Assassins At The Revival: How Run The Jewels Mix Fire With Faith For Their Live Show

Posted by Caitlin White on

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A Run the Jewels concert is by no means your typical live rap show. It’s part rave, part revival and part LSD trip. It’s an uproarious night out at the Improv. It’s the opening scene from Saving Private Ryan, but stretched out over 70-minutes and with even more explosions. When it ends, you don’t know whether to start the revolution or wring the sweat from out of your clothes and sleep for a week.

The dynamic duo of Killer Mike and El-P touched down at the Aragon Ballroom in Chicago last weekend to perform one of the final few shows of the North American leg of their Run The World tour. It’s a sign of their burgeoning popularity that the location had to be moved from the 2,500-seat Riviera Theater just down the street to the 5,000-seat Aragon shortly after tickets went on sale in order to handle the demand. Even then, the event quickly became a sell-out.

Run the Jewel’s appeal is easy to understand; they’re legitimately funny, thoughtful human beings whose buddy-buddy act reads totally genuine. The music they create is loud, aggressive and wholly uncompromising. It’s a sonic sledgehammer created out of 1,000-foot beat drops, ribcage-crushing basslines and endlessly melodic, if not foreboding melodies. They weave in and out of each other’s way like verbal assassins, spitting hard-hitting, instantly quotable lines on subjects like race, police brutality, the powers-that-be, and their general urge to fuck shit up. Their newest release, Run the Jewels 3 advances this formula to a jaw-dropping degree.

RTJ hit the stage a little after 10:00 PM, to the soaring strains of Queen’s immortal arena rock anthem “We Are the Champions.” It was evident early on that the pair were exhilarated by the prospects of performing in front of so many people. El-P described the experience as his “rap fantasy.” The man behind the boards, DJ Trackstar, dropped the needle on “Talk To Me” — the first single from their latest album that dropped on Christmas Eve — and the place exploded.

It’s pretty astounding how far Run the Jewels have come in a relatively short time. I first saw them live in 2014, a little bit after their second album Run The Jewels 2 dropped, in the intimate confines of Porter’s Pub in San Diego, California. That show was a pretty stripped down affair. All they had to rely on was their charisma, their explosive, hard-hitting material and the crazed enthusiasm of their fan base.

Though the size, scope and production value of their show has increased exponentially since then, that dynamic has pretty much remained the same. Take away the myriad of colorful strobe lights and the giant, inflatable pair of zombified hands from the cover of their first album that hung high over their heads, and what you had was two high-energy, lyrical wizards plying their trade in front of a crowd ready and willing to totally lose their shit over bangers like “Close Your Eyes (And Count to Fuck),” “Blockbuster Night Night Part 1,” “Call Ticketron,” and “Legend Has It.”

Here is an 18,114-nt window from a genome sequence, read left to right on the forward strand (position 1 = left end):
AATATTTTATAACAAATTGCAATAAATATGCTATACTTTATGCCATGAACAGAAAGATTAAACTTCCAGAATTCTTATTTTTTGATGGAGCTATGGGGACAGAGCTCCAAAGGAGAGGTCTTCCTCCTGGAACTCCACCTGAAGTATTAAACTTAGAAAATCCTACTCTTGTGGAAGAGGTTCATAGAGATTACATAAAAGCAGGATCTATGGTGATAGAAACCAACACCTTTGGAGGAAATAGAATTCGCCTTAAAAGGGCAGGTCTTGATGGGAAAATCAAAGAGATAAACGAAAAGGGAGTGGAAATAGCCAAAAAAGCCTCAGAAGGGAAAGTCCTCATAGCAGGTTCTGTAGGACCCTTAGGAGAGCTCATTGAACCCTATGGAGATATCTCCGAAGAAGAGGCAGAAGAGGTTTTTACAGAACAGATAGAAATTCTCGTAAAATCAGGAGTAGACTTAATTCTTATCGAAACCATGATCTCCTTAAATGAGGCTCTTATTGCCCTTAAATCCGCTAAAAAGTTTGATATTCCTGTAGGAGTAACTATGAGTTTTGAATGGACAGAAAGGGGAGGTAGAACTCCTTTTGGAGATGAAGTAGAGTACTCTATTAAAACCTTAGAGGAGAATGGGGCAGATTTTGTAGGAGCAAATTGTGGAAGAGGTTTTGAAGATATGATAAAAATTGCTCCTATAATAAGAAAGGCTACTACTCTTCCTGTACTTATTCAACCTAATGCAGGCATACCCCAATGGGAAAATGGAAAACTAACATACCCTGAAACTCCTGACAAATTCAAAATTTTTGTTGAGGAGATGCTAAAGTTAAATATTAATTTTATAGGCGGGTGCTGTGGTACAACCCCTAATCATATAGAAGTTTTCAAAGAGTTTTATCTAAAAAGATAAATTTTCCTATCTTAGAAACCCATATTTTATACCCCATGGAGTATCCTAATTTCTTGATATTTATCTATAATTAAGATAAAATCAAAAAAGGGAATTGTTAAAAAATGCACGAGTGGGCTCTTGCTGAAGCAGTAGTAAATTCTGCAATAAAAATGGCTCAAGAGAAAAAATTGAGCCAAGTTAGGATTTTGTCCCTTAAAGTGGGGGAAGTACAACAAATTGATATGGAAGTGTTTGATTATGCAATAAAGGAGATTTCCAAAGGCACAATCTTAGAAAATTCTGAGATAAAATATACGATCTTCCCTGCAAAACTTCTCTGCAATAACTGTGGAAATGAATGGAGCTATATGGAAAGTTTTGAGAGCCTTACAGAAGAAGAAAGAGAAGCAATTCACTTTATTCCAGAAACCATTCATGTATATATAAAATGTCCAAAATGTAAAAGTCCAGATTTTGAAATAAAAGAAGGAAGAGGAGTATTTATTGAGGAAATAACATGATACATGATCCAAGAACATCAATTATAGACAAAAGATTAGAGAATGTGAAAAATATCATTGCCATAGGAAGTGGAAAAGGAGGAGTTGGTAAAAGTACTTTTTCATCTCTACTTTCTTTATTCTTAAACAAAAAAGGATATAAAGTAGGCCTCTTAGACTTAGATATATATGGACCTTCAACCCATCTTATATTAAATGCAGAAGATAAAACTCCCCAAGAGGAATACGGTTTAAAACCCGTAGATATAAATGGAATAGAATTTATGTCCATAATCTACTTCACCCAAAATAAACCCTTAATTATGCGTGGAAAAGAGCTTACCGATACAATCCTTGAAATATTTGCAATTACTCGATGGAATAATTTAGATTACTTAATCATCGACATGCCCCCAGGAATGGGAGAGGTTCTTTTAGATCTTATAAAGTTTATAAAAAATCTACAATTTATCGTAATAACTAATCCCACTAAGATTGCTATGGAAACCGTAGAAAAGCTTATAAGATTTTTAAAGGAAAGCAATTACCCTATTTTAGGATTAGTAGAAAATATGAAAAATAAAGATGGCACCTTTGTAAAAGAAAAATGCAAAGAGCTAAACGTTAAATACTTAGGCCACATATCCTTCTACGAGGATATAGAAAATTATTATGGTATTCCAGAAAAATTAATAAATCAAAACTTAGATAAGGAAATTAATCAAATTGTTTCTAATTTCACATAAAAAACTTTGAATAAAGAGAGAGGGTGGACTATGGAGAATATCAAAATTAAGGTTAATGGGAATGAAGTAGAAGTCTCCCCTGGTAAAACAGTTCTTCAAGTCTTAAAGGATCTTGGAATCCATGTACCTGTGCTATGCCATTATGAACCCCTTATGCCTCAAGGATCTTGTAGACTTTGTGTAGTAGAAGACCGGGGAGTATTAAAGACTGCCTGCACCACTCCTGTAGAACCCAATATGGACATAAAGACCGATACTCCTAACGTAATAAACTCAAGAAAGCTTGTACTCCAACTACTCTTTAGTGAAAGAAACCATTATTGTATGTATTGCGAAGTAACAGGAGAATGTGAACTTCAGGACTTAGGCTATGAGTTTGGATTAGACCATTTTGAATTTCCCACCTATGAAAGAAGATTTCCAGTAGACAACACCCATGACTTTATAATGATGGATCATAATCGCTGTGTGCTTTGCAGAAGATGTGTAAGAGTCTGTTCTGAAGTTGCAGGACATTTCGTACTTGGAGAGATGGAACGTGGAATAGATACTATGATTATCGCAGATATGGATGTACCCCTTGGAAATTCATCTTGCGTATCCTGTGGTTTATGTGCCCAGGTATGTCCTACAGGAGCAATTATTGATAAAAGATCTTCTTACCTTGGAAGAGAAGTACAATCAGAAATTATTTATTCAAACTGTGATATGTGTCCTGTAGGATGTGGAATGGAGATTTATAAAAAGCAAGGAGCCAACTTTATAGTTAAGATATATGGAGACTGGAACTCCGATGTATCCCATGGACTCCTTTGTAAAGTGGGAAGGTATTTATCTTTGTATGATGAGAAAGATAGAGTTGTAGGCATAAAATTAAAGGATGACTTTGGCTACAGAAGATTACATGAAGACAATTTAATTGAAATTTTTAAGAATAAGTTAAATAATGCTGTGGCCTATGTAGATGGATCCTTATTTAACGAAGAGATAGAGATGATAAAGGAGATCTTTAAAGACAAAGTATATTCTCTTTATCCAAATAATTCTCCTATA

Fortunately for everyone involved, Run the Jewels are keenly aware of this effect. Early on, El-P stepped up to address the crowd, warning everyone that “Sh*t gets a little crazy,” during the show, and that “If you see someone fall down, pick them the f*ck up. If women are bothered by your presence get the f*ck away, let them enjoy their space.”

Inclusion and acceptance turned out to be major themes throughout the night. Near the end of the set, Mike asked everyone to look around. “Notice the people in this room don’t all look alike.” Sure enough, a quick scan revealed black faces, white faces, Latino faces, young faces and old faces. Nearly every conceivable demographic was well represented. Mike then dedicated the show to a woman from the North Side of Chicago named Alice Johnson, who “taught me about classicism and racism and sexism and a whole bunch of other shit.” He started choking up through his speech, but soldiered on. “She taught me nothing pushed to the ground can stay down if it already knows it’s free.”

While on record and in interviews Mike and El reign as two of the more outspoken voices in rap today, live, they seem more eager to simply entertain and give the crowd a good time. The name Trump wasn’t uttered once. The only real assessment offered about the present state of the country was made by El-P when he said that it was, “The same old f*cking story, just a little more intense.” They were far more content to make weed jokes while big-upping the World Series Champion Cubs. The reprieve was more than welcome to be honest. Songs like “Lie, Cheat, Steal,” “2100,” “Don’t Get Captured,” and “Early” say it all well enough already without either Mike or El needing to expound further between songs.

It’s hard to figure out what the ceiling is for Run the Jewels. Every year the pair just keep getting bigger and bigger, putting out increasingly exciting music to an audience growing at an exponential rate. It wouldn’t exactly shock me to catch them headlining the United Center, or, hell why not, Madison Square Garden, in the not-too-distant future. When the times comes, I’m sure they’ll burn that place to the ground too.